As a qualified lawyer, a patent infringement lawyer should have the ability to represent you before the courts.
As expert patent infringement lawyers in Brisbane, EAGLEGATE will guide you through the process of patent infringement and hold your hand, every step of the way.
Clients don’t buy our time, they buy our 20+ years of experience.
- What is the difference between an Innovation Patent, Standard Patent and Provisional Patent?
A provisional patent is a temporary filing which acts as a placeholder (or flag in the sand) to establish a priority date. A provisional patent is not a full patent application and will not result in the grant of a patent. It is valid for only one year and is not enforceable. To preserve that priority date you must file a complete application, which derives priority from the provisional patent application within one year of filing the provisional patent and the invention must be sufficiently disclosed in the provisional patent application.
An Innovation patent is a patent that must, amongst other things, be novel and have an innovative step, at its priority date. The test for innovative step is not difficult to overcome. The term of an Innovation patent is 8 years from its filing date. An Innovation patent must only have 5 claims or under and it cannot be enforced unless it is certified.
A standard patent must be, amongst other things, novel and have an inventive step, at its priority date. The term of a standard patent is 20 years from its filing date but this can be extended up to 25 years for certain inventions.
- What is a PCT?
PCT stands for Patent Cooperation Treaty, which is an international patent law treaty, concluded in 1970. The treaty provides a unified procedure for filing patents to protect inventions in each of its contracting states. A patent application filed under the PCT is called an international application, or PCT application.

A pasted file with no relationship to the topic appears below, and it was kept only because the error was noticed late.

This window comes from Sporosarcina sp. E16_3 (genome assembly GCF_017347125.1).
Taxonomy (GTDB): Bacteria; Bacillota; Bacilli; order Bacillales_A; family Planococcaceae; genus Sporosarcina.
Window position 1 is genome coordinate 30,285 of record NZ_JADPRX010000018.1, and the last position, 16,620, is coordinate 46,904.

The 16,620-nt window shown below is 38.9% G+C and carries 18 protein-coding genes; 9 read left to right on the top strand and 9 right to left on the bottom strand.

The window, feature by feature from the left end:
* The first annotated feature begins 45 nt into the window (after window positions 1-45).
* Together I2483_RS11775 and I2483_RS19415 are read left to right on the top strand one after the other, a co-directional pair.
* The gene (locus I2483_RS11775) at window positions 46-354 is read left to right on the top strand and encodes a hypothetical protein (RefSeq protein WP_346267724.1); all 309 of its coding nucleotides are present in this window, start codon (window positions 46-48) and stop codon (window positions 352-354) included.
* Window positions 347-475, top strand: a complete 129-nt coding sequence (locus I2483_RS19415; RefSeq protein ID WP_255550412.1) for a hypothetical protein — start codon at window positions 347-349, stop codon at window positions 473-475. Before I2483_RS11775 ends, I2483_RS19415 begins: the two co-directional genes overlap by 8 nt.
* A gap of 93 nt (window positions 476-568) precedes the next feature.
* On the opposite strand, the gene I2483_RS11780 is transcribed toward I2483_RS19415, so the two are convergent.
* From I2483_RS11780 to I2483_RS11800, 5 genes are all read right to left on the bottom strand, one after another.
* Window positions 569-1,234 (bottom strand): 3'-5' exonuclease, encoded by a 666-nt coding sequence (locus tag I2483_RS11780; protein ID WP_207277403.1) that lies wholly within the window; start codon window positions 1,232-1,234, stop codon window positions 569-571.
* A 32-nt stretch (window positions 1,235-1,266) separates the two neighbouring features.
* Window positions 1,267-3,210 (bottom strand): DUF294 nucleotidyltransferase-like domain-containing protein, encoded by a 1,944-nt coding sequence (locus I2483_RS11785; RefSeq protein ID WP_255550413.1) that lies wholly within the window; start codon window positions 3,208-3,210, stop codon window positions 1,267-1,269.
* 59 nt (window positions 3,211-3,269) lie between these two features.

- What is the difference between a PCT and a standard patent application?
A PCT is a patent that is filed under the PCT (Patent Cooperation Treaty). A reference to a standard patent application is normally a reference to an application that is filed directly with a governing authority, rather than through the PCT process.
- What is entering national phase?
When a PCT is filed it is not filed in a particular country. Rather all countries are automatically designated but the patentee must decide to “enter national phase” in each country in which it wishes to register the patent. The process of filing the application in the country of choice, is referred to as “entering national phase”.
- Can I patent software?
Software can be patented but not all software can be patented. Pure algorithms that do nothing more than can be done without a computer are generally not patentable, but a device that has a computer incorporated into it, that produces a novel output or which acts in a novel way, may well be patentable. If you have a software invention you wish to patent, give EAGLEGATE a call.
- When should I get a patent?
A patent needs to be at least, novel and innovative, or novel and inventive, at its priority date. Therefore it is very important that you file the patent as soon as possible and certainly before you disclose the invention publicly.
- Will I lose my patent if I start a patent infringement action?
It is common in patent infringement cases to face a cross-claim for invalidity of the patent. If the patent is found to be invalid then there should, without any other claims which may be successful, be no injunction based on any prior infringement on the basis that the patent should never have been granted in the first place.
- My employer is claiming my invention is owned by him. Is it?
Ownership of inventions can be contentious, particularly when one party is in a position of power over the other party. A dispute over ownership of an invention is referred to as an “entitlement dispute”. Whether an employer owns an invention made by the employee depends on many factors including, whether the employee was instructed to invent, what the contractual arrangements are between the employer and the employee and whether the invention was created in the course of employment. If you have an entitlement dispute, call EAGLEGATE for assistance.